I have been walking through soup most of my adult life. I was born with horrendous allergies, but beyond the terrible reactions I had to chocolate, cats and pollen, what made my particular case all that more annoying was the consistent feeling I had of living underwater. Breathing was simply a labor-intensive enterprise; I was exhausted all the time.
In my mid-30s I gave up on Western medicine, which had never really helped me, and began seeing an acupuncturist-herbologist. In no time this drippy-throated, "soupy" body of mine felt better. In fact, if I was vigilant with my diet (like a lot of people I seem to be very susceptible to gluten, which caused an increase in postnasal drip, dried out my throat and made me lethargic) and kept up with the herbs, I could pretty much keep things at bay. So I stayed off the white stuff--flour, potatoes and other refined sugars--and took my dandelion root and licorice, which helped to maintain good flora and dry out mucus. Still, that allergy tsunami was always just up around the bend. Any slip-up--eating a nice dinner roll or visiting too long in a house with a cat--could put me into tailspin, but mainly through the Chinese medicine and good diet I kept things pretty even.
But I was still tired. In fact, I was getting more exhausted as I got older, to the point of feeling debilitated. The weight I was gaining (and trying so desperately to shed with regular karate classes), my already slightly cynical moods and the regular colds I suffered through, all increased as I reached my mid-40s. True, I wasn't showing signs of those old allergy symptoms, but I still felt like every day was an uphill climb through a swampy ennui only I could discern.
I did consider all those "newer" maladies like Epstein-Barr and fibromyalgia, to name a few, but through testing I found I didn't have any of these (as best modern medicine can determine their existence) and my biannual physical always indicated I was in excellent health--despite the feeling of fatigue.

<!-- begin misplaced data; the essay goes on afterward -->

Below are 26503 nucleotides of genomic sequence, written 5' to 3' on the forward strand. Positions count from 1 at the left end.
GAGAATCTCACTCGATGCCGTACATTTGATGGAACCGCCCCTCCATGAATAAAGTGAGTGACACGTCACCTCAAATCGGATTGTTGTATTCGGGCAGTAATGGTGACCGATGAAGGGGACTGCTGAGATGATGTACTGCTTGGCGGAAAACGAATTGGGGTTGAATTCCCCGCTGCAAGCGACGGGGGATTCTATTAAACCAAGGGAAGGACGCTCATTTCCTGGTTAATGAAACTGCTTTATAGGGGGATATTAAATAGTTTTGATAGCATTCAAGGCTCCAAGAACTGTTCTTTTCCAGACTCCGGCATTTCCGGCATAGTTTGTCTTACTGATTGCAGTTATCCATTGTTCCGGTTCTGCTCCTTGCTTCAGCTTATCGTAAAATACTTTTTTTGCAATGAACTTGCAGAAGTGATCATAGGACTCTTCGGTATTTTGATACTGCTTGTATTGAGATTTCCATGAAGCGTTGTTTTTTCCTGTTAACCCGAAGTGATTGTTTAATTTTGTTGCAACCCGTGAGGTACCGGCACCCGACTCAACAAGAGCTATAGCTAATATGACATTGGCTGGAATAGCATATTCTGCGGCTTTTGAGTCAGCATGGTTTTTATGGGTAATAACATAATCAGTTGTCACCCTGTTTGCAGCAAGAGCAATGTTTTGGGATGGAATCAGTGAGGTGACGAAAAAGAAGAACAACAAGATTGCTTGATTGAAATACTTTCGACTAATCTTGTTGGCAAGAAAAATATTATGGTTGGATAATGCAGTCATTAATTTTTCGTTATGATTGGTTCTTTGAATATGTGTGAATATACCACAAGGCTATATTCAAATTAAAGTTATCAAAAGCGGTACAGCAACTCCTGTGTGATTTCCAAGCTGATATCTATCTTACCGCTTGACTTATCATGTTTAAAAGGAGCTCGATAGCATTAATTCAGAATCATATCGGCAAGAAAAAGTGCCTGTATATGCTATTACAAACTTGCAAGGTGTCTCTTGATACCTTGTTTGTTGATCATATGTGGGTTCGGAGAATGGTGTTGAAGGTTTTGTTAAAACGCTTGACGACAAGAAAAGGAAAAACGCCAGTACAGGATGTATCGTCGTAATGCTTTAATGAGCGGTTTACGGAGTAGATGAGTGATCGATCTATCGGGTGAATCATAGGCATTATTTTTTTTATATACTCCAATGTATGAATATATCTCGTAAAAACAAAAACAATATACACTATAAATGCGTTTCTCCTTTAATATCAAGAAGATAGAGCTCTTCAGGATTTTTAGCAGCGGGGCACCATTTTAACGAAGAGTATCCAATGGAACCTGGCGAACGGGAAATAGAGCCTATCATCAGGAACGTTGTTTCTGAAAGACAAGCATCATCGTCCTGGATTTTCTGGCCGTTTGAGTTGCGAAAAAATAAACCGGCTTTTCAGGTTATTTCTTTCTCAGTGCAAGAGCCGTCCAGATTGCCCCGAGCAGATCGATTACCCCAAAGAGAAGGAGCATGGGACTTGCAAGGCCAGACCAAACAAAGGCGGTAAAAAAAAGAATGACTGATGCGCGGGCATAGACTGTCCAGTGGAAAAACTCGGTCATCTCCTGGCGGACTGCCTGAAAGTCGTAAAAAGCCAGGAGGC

Then I read about sleep apnea.
I treaded carefully however. I know the Internet is a wonderful communication and learning tool, but it can be abused by anyone with a desire for self-diagnosis. What are the symptoms of sleep apnea? Exhaustion during the day, added weight gain, memory loss, snoring (though I live alone so I couldn't be sure about this one) and mood swings were the ones I knew well. The worst aspect is that a person stops breathing while sleeping--this is a called an apnea "episode"--and if there are enough of these, sleep sufferers will never enjoy a deep restorative slumber, woken up as they are when they stop breathing, just on the cusp of a truly deep sleep.
In November, I was tested for apnea with a two-night sleeping test, though I use the word "sleeping" lightly, trying as I did to sleep in the lab while wires were attached to my skull, face, chest and thighs. It was determined that I have a pretty darn good case of apnea. In fact, my doctor was surprised I had dealt with apnea for as long as I did (nearly two decades) and had not suffered some of the more serious side effects many sufferers seem to display (high blood pressure, etc). Of course I suffered plenty in "underwater" living, but I had simply attributed the feeling of malaise to my highly allergic body.
In January, I was given a BiPAP machine, a small unit that pumps an easy current of air through a tube, up into a mask that is suspended by straps that go around my head. I wear this "mask" (it's really just a small soft rubber nostril piece), fitted comfortably just in my nostrils, close my mouth and lie down to the slightly amplified sound of my exhalations. Now I knew after 20 years of exhaustion I wouldn't simply pop out of bed like a gymnast, but soon after I began to use the machine I noticed an incremental improvement in my wakefulness and an overall lightness in my mood.
Two months later, I dare say the thing is working. At 46, I might just be beginning to feel like "normal" people do. Having only known a rather exhausted, crabby outlook for the past two decades, I really don't know what to make of all this. In fact, I wonder if I might even like the new me, happy as I was to wallow in my cynicism. Even if one is in pain, sometimes one comes to rely on that pain to define themselves. If this marketable shift in my wakefulness increases, I might not have any more excuses for my lack of motivation. I might begin to have a positive outlook, consider the glass half full instead of, as Woody Allen said, seeing the glass full, but of poison.
Along with my body feeling better because of adequate restorative sleep, I might need to start to look at the world in an entirely different way.